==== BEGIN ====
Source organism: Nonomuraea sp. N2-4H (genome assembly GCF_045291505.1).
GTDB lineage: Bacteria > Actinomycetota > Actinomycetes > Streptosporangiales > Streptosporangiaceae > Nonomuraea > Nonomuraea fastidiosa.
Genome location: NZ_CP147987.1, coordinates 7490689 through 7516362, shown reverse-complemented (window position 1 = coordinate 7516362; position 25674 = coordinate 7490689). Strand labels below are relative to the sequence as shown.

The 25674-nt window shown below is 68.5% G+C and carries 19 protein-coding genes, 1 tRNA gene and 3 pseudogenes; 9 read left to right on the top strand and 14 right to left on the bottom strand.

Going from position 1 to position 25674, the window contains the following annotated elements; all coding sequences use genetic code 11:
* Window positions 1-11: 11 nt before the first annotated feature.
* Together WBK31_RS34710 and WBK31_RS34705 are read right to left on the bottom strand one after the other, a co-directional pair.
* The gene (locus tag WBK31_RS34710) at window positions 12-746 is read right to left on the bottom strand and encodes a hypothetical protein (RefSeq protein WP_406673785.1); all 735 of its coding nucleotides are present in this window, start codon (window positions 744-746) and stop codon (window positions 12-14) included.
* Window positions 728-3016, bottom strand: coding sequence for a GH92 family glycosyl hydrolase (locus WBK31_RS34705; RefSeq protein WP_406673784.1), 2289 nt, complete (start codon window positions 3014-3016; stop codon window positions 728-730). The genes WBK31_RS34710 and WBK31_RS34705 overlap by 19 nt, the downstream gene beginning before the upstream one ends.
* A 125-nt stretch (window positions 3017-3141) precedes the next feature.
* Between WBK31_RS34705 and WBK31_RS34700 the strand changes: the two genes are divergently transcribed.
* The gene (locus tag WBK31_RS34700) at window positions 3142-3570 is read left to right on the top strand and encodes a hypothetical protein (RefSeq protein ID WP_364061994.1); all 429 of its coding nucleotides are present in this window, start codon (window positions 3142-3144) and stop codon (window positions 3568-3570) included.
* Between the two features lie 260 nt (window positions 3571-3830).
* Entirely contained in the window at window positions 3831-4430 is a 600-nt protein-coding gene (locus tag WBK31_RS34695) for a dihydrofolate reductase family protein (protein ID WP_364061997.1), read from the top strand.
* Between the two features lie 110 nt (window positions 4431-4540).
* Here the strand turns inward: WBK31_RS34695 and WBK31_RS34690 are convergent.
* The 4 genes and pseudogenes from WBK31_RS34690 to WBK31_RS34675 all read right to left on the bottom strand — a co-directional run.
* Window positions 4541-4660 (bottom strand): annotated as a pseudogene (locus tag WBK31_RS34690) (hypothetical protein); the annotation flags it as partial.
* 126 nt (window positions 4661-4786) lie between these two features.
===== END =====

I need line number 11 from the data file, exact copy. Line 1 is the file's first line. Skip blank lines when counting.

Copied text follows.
* Between WBK31_RS34705 and WBK31_RS34700 the strand changes: the two genes are divergently transcribed.